Ben Porchuk is Canada’s first certified forest therapy guide, and an active member of the Global Institute of Forest Therapy (GIFT).
Canada’s first certified forest therapy guide’s immersion into its restorative gifts were directed by his wife’s insight and driven by the passion of a committed convert.
“What will they think of next?” Ben Porchuk recalls thinking when first exposed to the concept online roughly five years ago. “I sort of laughed at it,” he confessed, sharing his feelings with his better half, Romola.
“Her response was, ‘That sounds like something that encapsulates everything you do,’” Porchuk smiled.
A deeper dive following his wife’s observation led to a conference in California, certification as guide and ultimately, key roles for both within the Global Institute of Forest Therapy (GIFT).
“I spent 25 years out in as an ecologist and never knew how to be out in nature before this practice,” he credits. “It’s slowing down in silence and finding that intimate sense of connection with nature that is often lost in our busy and modern times.
“We can really deepen our understanding and connection and do so in a way which is more harmonious.”
Porchuk grew up on a horse farm in Virginia, Ontario (an hour north of Toronto) and following teenaged years in suburban Toronto chasing a professional hockey dream, took wildlife biology at the University of Guelph, subsequently achieving a master’s degree with a speciality in rare snakes.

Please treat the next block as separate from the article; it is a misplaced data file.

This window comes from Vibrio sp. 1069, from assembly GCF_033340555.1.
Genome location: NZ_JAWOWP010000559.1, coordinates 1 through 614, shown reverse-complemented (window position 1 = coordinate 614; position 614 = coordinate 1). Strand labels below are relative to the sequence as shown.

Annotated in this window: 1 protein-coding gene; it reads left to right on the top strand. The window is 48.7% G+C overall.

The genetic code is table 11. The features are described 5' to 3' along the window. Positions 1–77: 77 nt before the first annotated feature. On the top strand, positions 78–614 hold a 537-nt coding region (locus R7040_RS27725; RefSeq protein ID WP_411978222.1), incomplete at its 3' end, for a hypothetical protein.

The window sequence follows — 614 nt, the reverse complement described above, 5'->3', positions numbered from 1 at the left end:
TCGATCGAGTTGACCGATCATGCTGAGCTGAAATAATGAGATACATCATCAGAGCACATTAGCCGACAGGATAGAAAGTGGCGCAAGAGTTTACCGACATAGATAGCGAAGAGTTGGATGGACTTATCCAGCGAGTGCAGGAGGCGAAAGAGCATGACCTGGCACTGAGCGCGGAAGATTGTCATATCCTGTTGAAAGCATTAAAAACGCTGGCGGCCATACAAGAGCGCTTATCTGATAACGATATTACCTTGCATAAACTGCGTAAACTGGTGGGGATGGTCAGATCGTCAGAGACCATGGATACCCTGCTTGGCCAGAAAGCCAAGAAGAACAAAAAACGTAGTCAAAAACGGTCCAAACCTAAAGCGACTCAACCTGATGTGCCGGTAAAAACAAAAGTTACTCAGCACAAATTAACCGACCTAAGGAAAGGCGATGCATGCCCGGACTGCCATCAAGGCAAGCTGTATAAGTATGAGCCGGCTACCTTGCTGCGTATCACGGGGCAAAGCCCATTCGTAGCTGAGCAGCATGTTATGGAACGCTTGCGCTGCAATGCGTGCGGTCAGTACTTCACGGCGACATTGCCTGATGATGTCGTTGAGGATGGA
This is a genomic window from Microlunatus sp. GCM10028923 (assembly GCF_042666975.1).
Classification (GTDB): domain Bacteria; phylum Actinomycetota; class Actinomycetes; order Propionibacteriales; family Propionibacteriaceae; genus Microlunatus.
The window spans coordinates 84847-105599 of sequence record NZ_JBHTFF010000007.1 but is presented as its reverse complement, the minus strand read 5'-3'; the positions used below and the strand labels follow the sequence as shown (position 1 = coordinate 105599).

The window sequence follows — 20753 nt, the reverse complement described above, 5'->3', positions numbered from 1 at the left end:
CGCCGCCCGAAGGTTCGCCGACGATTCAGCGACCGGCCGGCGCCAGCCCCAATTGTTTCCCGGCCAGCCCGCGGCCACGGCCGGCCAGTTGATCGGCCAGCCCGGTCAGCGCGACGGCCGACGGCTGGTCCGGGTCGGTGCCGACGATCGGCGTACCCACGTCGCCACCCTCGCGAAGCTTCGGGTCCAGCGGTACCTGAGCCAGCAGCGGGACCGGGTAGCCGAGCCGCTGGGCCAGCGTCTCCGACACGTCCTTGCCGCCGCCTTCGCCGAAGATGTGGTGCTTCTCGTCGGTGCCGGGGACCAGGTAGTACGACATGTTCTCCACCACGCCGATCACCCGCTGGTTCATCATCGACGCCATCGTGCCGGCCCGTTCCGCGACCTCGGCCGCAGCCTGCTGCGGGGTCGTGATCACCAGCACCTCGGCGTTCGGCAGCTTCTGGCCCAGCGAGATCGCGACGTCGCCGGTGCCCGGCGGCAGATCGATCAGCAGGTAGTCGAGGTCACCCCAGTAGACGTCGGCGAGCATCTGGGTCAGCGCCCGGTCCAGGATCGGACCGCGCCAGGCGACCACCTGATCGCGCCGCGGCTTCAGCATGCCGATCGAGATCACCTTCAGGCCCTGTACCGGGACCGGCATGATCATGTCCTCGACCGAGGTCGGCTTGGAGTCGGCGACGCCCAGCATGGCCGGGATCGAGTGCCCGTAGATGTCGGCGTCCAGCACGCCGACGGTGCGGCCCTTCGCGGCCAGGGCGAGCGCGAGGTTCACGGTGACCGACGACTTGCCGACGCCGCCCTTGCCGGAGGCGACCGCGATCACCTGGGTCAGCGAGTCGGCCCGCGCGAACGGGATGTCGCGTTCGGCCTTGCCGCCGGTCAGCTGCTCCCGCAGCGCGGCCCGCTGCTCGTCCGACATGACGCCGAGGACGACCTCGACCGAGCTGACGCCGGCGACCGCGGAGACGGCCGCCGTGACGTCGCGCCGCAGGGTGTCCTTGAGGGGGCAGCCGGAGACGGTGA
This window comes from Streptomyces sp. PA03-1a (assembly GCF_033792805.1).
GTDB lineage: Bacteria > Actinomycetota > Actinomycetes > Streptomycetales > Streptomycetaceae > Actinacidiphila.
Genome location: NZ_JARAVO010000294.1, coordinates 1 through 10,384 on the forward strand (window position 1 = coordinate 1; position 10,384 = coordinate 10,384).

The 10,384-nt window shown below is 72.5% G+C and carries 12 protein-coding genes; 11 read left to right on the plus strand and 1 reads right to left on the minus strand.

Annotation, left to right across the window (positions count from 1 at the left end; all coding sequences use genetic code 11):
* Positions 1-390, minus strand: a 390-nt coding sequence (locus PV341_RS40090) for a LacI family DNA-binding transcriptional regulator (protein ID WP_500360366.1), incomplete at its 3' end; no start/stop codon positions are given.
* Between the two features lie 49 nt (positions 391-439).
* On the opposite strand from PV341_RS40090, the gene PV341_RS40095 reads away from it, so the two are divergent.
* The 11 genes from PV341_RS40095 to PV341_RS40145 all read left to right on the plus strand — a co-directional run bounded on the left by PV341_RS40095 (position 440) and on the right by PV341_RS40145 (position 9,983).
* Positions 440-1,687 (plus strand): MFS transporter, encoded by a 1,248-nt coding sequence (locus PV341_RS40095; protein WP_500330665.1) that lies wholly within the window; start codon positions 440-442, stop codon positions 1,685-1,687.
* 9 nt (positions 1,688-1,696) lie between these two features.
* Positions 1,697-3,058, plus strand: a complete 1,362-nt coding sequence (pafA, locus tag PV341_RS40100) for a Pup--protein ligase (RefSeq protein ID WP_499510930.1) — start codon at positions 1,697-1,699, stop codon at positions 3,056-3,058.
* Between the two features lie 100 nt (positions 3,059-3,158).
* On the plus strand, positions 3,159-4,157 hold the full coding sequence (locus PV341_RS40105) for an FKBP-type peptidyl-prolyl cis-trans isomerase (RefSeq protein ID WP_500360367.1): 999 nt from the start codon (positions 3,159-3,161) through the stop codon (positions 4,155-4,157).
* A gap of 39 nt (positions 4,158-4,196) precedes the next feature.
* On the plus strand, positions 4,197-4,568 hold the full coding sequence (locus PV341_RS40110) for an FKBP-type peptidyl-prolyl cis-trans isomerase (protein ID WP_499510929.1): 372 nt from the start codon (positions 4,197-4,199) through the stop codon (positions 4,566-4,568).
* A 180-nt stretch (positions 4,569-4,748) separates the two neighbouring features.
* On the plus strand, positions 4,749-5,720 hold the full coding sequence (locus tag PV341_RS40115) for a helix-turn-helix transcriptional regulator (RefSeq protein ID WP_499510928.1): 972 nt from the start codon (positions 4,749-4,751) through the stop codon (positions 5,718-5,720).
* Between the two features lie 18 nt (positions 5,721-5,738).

He spent 12 years in a Pelee Island off-the-grid residence powered by solar and wind power, serviced by a composting toilet. Work with land trusts lured him to the Georgian Bay area, following which he has settled in London, retaining his core connection to the environment through consulting or contract work as an ecologist and responsibilities within GIFT.
Forest therapy pays homage to the Japanese practice of Shinrin-Yoku, translated literally into English as forest bathing. The physiological and psychological exercise was formalized in the 1980s. Practitioners strive to bridge the gap between developed and natural worlds through heightened sensory (sight, hearing, taste, smell and touch) experiences within a forested atmosphere, ‘listening to the wind, tasting the air’ for example.
Proponents suggest a sixth sense, ‘state of mind’ is attainable along with mental and physical benefits realized via stress and stressor relief. Phytoncides, aromatic compounds emitted by plants, are seen as crucial to the process.
What has happened to us over the years that causes us to create these lives we tell ourselves we are happy with? In many cases, it stems from where we grew up and how we were raised. It also is created by the choices we make everyday regarding our health, happiness, family and career.